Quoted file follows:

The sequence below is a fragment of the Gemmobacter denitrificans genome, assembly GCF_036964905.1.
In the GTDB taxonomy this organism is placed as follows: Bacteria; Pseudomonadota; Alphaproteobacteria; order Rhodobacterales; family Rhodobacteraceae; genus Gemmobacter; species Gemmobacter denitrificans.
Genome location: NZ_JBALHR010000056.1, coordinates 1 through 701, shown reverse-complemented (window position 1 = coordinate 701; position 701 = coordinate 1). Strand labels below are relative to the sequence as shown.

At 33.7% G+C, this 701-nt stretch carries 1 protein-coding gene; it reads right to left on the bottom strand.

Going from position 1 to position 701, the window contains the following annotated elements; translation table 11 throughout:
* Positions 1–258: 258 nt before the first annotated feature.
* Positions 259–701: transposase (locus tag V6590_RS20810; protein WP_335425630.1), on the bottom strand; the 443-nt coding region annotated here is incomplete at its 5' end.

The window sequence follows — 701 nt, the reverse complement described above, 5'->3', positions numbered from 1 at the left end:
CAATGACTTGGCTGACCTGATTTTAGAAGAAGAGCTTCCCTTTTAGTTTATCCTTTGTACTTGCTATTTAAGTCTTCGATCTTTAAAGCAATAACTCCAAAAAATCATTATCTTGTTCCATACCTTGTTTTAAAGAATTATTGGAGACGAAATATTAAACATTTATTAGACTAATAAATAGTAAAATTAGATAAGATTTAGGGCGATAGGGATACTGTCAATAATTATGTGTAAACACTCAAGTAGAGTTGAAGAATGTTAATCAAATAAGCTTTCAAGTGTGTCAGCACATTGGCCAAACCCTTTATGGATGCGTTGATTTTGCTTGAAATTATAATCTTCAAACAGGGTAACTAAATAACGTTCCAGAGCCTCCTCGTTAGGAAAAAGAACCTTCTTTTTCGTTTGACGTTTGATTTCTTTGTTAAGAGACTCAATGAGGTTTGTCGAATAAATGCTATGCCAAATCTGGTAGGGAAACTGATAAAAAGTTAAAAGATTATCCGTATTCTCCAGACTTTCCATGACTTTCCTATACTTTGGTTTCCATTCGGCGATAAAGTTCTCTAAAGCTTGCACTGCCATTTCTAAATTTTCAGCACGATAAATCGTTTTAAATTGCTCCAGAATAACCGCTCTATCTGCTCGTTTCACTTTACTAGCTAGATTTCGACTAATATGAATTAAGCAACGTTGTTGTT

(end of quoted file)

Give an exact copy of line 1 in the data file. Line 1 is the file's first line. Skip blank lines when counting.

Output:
The sequence below is a fragment of the Gemmobacter denitrificans genome, assembly GCF_036964905.1.